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Old 08-15-2008, 05:08 PM   #12
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I used this set up for a period and found that overtime, one of the two batteries would not fully charge. Charging rate is determined by two factors - 1. the applied voltage and 2. the internal resistance of the battery. As the batteries charge, the batteries internal resistance increases and the charging current goes down. For some reason, the resistance of one battery increased faster than the other leaving the lower resistance battery only partially charged. At least that's my theory. Anyone experienced this situation?
Hundreds of times, during my 42 years of Airstream work.

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Old 08-15-2008, 07:36 PM   #13
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When you install these 6 volt batteries I assume they are in series and still charged by the 12 converter.

I have heard this suggestion before but have a question. How come a couple of 6 volt 300 AH batteries can out last 2 12 volt 800 hour batteries
HowieE,

Look at this chart: Lifeline Batteries - Marine & RV Deep Cycle Batteries. You will notice that the largest battery Lifeline sells.....the GPL-8DA is rated at 255 amp-hours. When you use a couple of GPL-6CT VDC golf cart batteries in series, you still have 300 amp-hours, but the draw down at 25 amps is 662 minutes compared to the 8D which is 475 minutes. The 6CT's still have a smaller footprint than the single 8D and have a much heavier plate structure.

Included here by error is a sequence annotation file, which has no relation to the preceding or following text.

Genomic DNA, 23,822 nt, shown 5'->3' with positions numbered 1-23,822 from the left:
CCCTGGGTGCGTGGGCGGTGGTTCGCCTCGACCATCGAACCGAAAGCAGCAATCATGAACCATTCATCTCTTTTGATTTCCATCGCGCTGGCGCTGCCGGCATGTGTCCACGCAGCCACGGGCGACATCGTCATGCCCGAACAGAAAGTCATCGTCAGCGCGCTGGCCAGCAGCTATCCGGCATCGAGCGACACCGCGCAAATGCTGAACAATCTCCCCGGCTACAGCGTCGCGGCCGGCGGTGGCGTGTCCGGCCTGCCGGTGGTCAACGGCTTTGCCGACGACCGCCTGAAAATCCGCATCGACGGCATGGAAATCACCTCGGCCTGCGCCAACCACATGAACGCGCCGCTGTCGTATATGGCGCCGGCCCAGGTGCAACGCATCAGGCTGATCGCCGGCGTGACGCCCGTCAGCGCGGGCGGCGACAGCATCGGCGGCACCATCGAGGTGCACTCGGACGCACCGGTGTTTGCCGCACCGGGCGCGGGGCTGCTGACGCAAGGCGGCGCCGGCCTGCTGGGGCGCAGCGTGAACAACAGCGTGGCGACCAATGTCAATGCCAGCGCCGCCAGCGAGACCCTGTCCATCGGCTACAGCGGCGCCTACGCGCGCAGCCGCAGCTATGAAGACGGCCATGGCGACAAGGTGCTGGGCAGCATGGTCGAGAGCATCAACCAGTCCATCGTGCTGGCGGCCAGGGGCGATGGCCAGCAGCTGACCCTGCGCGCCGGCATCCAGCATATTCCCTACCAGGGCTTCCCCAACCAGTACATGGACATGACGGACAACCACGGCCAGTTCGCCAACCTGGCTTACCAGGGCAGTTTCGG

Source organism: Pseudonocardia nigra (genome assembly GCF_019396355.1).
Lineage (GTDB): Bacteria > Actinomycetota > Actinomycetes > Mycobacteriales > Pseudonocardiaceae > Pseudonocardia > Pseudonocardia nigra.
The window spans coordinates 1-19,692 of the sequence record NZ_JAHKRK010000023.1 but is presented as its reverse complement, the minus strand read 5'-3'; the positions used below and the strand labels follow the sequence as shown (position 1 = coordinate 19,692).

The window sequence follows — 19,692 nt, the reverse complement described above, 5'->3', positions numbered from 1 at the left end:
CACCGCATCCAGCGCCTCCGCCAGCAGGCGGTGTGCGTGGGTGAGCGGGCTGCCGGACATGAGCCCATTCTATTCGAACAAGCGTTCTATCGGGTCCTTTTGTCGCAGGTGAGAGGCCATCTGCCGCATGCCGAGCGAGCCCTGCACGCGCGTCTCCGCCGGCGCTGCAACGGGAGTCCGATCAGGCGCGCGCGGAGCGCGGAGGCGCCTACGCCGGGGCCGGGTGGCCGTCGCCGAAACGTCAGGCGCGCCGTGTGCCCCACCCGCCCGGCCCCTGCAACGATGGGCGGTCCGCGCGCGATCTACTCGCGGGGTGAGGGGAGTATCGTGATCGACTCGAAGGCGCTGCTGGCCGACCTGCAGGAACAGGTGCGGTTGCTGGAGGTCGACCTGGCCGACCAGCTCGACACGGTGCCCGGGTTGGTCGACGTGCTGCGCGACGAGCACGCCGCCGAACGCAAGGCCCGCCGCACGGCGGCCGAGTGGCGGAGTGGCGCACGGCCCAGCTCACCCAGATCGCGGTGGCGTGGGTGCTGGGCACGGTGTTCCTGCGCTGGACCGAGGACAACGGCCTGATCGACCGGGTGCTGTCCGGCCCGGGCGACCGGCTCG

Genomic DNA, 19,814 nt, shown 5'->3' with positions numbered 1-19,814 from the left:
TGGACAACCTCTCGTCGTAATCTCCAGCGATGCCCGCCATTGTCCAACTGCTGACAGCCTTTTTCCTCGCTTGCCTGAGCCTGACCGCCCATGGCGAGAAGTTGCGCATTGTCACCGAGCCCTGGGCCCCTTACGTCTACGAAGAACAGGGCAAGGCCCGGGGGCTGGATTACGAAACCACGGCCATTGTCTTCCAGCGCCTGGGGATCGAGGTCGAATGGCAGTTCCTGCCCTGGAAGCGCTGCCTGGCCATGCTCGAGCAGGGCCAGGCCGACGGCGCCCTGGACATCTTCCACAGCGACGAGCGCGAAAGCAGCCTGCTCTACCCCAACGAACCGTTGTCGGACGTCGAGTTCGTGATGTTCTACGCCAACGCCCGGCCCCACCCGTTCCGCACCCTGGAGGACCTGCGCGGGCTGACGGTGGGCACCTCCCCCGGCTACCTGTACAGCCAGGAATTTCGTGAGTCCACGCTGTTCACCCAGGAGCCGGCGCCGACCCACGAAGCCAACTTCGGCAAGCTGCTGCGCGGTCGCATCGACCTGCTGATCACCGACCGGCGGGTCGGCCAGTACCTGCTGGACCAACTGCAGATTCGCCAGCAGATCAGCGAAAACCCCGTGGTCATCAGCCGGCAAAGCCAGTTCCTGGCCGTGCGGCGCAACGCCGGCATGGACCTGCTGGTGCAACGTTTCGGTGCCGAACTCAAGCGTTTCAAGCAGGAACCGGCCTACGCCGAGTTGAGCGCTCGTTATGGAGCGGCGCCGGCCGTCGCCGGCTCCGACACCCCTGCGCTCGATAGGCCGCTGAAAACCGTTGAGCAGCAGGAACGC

I've been using mine with a 2000 watt sine wave inverter to run corded power tools on the job and have yet to run them down past 75%....even after using them all day!

BTW, which battery were you referring to that has 800 amp/hours?
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Old 08-15-2008, 08:40 PM   #14
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Some factors to consider...

The 300 AH rated 6 volt Lifeline mentioned above are much taller than standard 'golf cart' types...

The Lifeline 'golf cart' sized 6 volt battery is rated at 220 AH's...

Apples and Oranges above when one 12 volt battery was referred to as '800 amps'...I believe that was confused with 800 Cranking Amps....not Amp Hours...completely different.

We want high Amp Hour ratings in the Deep Cycle batteries we use in AS's...consider the AH rating as the 'size' of your electronic 'fuel tank'...the more AH's you have stored in your battery bank, the longer you can run your stuff, or the longer you can go before needing to recharge.